I'm a postdoc in Statistics at Stanford University working with Scott Linderman's research group on a variety of data analytic challenges in neuroscience and biology.

I completed the Stanford Neurosciences PhD program in 2019 with supervision from Surya Ganguli, and funding through the DOE Computational Science Graduate Fellowship Program. Before that, I worked at the Salk Institute (with Terry Sejnowski) and Brandeis University (with Eve Marder and Tim O'Leary). I performed my undergraduate studies at Bowdoin College, where I worked with Patsy Dickinson.

- Unsupervised Learning Techniques for Large-Scale, Multi-Trial Neural Data
- A common paradigm in systems neuroscience is to simultaneously record the activity of many neurons over repeated experimental trials (e.g., multiple presentations of a sensory stimulus, or a repeated motor action). The resulting datasets can be very large, potentially containing recordings from thousands of neurons over thousands of experimental trials. I'm interested in finding general-purpose statistical approaches for understanding datasets of this form.
- Piecewise Linear Time Warping Models. — Analysis of neural data often relies on manual alignment of neural activity to a stimulus or behavioral event on each trial. However, alignment to external events is not always possible (e.g., in cases where neural activity is locked to internal cognitive states or decisions). I'm working to develop automatic alignment methods for these cases, enabling discovery of otherwise hidden neural coding patterns.
- Tensor Decompositions of Neural Data. — Commonly used methods for dimensionality reduction (such as PCA) identify low-dimensional features of within-trial neural dynamics, but do not model changes in neural activity across trials. To better understand processes like learning and trial-to-trial variability, I'm exploring tensor decomposition methods to find reduced representations of multi-trial datasets.
- Extracting Temporal Sequences From Neural Time Series. — Many animal behaviors are built as a sequence of motor primitives or decisions. The neurons that support these (and other) behaviors can also fire in repeatable sequences. Yet, statistical methods for identifying neural sequences in an unbiased manner (without pre-conceived reference to animal behavior) are not widely used. I am interested in using convolutive matrix factorization methods to address this problem.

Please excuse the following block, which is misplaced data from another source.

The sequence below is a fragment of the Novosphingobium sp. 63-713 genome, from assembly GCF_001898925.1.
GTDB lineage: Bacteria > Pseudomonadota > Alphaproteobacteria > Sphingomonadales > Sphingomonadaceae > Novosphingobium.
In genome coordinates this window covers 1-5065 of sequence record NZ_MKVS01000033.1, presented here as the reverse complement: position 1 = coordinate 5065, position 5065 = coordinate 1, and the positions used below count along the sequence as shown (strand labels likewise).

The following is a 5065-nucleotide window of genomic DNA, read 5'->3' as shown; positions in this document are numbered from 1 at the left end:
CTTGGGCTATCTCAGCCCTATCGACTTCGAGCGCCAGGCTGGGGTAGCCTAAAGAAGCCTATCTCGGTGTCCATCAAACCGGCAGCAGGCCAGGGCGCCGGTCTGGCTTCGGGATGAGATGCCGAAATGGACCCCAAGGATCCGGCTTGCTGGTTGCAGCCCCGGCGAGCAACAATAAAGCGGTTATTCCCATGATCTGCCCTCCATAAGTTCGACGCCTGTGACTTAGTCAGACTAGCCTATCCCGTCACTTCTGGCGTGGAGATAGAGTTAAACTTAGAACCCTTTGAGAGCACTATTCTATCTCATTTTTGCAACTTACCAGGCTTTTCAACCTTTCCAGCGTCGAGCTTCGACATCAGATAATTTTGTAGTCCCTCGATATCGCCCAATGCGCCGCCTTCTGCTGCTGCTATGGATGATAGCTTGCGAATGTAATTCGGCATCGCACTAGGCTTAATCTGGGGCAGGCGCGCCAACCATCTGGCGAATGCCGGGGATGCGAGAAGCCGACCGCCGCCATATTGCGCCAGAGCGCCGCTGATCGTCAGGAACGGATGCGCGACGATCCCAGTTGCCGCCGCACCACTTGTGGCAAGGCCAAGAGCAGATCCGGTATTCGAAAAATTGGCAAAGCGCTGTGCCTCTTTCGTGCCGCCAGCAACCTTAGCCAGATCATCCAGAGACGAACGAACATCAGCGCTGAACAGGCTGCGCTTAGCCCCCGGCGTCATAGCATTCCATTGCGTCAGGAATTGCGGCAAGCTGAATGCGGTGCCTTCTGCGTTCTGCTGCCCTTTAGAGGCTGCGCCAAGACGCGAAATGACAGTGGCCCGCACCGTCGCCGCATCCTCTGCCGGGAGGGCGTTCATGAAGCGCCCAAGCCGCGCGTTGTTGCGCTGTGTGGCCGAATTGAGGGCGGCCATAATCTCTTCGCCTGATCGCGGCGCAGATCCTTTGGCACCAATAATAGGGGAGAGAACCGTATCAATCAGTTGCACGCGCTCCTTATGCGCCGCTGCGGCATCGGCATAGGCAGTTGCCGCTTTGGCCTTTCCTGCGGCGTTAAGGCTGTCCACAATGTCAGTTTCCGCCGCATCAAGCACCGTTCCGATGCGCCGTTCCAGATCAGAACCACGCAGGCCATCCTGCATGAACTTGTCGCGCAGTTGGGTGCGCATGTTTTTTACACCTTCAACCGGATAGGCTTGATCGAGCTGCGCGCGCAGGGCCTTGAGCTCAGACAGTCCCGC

- Theoretical Molecular Neurobiology
- Biology computes with both electrical and biochemical signals. In past work, I studied how these two substrates of computation interact with each other.
- Microtubular Transport in Complex Dendritic Trees — Neurons are remarkably complex cells. Given this, it seems an almost insurmountable challenge to transport molecular cargo reliably. I studied a few simple models of how reliable transport can be accomplished.
- Code
- Open-sourced research code.
- tensortools — My Python toolbox for fitting tensor decompositions.
- affinewarp — Time warping models for neural data.
- PyNeuronToolbox — A package I wrote to enable better NEURON simulations in Jupyter notebooks.

- Reverse engineering recurrent networks for sentiment classification reveals line attractor dynamics
- Fast Convolutive Nonnegative Matrix Factorization Through Coordinate and Block Coordinate Updates
- Discovering precise temporal patterns in large-scale neural recordings through robust and interpretable time warping
- Unsupervised discovery of temporal sequences in high-dimensional datasets, with applications to neuroscience
- Unsupervised discovery of demixed, low-dimensional neural dynamics across multiple timescales through tensor components analysis
- Dendritic trafficking faces physiologically critical speed-precision tradeoffs
- Distinct or shared actions of peptide family isoforms: II. Multiple pyrokinins exert similar effects in the lobster stomatogastric nervous system.
- Summary of the DREAM8 parameter estimation challenge: Toward parameter identification for whole-cell models.
- Cell types, network homeostasis and pathological compensation from a biologically plausible ion channel expression model.
- Many parameter sets in a multicompartment model oscillator are robust to temperature perturbations.
- The neuromuscular transform of the lobster cardiac system explains the opposing effects of a neuromodulator on muscle output.
- Correlations in ion channel expression emerge from homeostatic regulation mechanisms.
- Animal-to-animal variability in the phasing of the crustacean cardiac motor pattern: an experimental and computational analysis.